It is not often that a piece of writing on a topic like diversity takes my breath away. Much of what is written is so formalized and rhetorical that it can be hard to read and does not invade one’s consciousness in a way that leads to deep change.

A piece we published yesterday, however, by Al Letson, is invasive in all the right ways. In the article Letson discusses the many costs of allowing human reality to be defined by a dominant framework and ignoring the voices and stories of others that might cause sufficient discomfort to cause change to occur. Here is the way he begins the piece:

Long before I started working on State of the Re: Union (SOTRU), poet Sekou Sundiata told me, “One of the biggest issues in America is the country’s collective amnesia.” Our ability to forget whatever didn’t work in the narrative of these United States. We consume the world, and if the bones stick in our craw we spit them out and fly away. In some ways that might be our biggest strength as Americans, the ability to move on; to put one foot in front of the other and face the future. On the surface, it may seem admirable, but moving on without cleaning up just leaves devastation in its wake. Sekou went on to say: “Our selective memory in essence has broken time”—we live only in the present and the acceptable past. Much of Sekou’s life revolved around reclaiming our collective memory.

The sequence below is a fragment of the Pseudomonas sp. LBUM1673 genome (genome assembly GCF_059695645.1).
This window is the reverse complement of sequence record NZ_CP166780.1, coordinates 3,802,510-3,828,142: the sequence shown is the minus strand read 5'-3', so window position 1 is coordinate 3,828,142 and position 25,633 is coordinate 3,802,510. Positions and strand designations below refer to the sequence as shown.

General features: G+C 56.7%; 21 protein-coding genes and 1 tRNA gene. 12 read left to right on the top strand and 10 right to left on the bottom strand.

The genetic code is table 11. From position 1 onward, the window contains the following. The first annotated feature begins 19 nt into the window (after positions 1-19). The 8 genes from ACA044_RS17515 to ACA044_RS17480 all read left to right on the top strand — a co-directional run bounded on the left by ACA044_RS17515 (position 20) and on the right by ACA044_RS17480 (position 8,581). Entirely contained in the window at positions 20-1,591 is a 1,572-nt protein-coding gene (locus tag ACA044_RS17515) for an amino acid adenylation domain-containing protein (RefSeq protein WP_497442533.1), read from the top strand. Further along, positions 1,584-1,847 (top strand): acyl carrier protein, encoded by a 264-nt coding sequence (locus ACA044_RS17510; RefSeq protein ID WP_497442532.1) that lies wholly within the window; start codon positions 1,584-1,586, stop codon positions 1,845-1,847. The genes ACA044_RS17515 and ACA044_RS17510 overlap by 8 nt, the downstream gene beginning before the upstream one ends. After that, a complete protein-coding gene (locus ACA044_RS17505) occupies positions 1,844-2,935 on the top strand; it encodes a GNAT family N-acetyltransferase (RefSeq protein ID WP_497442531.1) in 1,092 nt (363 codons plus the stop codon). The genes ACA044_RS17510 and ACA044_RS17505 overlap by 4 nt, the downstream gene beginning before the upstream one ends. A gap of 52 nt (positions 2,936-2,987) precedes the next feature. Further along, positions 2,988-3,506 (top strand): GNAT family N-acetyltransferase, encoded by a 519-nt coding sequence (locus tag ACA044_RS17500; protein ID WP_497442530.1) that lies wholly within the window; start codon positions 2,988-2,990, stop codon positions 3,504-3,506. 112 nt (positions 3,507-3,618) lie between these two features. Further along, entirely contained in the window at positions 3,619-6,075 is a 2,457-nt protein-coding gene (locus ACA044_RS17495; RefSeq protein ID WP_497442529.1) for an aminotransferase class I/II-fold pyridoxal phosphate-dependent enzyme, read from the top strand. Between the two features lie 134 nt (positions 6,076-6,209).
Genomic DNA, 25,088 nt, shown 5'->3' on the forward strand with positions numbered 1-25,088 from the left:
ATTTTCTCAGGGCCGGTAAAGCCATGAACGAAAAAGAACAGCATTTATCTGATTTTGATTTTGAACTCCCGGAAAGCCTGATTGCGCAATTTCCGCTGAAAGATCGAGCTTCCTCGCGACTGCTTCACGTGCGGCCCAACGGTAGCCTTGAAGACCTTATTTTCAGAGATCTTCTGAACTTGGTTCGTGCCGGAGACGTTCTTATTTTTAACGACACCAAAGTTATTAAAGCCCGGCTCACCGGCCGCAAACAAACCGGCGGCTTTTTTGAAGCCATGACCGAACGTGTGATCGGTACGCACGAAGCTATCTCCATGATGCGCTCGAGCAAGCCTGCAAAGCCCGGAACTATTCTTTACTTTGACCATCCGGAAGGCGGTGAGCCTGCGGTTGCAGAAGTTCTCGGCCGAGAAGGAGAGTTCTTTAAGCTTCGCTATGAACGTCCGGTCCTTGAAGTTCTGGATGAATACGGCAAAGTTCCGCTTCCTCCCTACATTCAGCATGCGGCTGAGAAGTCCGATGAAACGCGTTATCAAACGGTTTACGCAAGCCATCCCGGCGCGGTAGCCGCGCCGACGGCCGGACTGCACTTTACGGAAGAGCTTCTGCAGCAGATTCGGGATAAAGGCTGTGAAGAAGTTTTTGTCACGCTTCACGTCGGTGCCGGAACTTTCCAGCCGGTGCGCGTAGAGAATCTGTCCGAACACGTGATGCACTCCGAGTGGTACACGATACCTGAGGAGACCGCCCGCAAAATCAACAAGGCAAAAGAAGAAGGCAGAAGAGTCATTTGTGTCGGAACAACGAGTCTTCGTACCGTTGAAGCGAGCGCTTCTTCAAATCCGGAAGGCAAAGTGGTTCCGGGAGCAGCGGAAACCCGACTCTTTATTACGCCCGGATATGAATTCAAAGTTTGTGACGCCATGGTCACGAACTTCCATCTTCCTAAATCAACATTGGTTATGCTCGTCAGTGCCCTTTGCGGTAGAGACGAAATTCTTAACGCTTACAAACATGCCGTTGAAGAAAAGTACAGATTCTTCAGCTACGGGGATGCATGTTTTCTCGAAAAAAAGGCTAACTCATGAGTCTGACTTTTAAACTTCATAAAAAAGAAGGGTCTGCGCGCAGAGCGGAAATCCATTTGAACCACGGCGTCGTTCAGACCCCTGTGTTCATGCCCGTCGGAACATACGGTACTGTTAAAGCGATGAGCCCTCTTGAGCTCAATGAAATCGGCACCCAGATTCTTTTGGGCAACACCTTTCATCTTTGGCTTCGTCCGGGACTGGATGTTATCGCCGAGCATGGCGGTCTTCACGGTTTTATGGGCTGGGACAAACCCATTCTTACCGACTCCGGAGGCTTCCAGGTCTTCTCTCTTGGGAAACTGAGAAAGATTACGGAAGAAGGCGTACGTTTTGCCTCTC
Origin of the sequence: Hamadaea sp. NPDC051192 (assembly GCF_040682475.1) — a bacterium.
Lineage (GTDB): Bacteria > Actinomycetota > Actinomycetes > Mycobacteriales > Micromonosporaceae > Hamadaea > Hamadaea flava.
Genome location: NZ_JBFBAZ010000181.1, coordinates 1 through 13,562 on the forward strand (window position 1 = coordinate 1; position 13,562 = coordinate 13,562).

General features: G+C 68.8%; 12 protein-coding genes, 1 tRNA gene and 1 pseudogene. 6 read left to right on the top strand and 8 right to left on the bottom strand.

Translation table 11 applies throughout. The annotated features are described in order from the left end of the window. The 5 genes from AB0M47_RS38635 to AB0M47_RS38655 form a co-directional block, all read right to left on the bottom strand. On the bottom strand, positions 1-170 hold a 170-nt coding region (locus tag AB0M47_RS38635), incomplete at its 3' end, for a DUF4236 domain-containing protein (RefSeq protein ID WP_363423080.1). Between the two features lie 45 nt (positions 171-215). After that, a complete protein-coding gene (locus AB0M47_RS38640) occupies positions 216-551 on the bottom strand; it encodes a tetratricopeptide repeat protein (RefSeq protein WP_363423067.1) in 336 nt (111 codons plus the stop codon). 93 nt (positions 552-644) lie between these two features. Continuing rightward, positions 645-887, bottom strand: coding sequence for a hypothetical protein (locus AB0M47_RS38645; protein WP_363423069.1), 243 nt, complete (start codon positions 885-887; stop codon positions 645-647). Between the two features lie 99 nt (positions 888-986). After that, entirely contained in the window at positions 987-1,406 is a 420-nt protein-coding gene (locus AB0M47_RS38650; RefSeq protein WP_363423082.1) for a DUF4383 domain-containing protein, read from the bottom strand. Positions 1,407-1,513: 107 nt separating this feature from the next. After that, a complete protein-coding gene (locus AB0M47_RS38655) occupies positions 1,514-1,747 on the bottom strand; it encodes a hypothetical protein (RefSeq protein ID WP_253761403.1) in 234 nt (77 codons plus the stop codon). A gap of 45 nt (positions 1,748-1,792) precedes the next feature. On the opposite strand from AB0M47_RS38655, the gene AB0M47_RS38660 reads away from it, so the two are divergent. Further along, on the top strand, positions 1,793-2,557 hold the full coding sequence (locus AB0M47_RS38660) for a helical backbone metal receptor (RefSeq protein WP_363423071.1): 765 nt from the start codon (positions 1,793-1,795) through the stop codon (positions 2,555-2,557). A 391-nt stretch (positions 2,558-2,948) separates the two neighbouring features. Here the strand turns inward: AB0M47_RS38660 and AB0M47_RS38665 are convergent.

And yet, time is still broken.

If you read nothing else I recommend to you this year, read this and pass it along!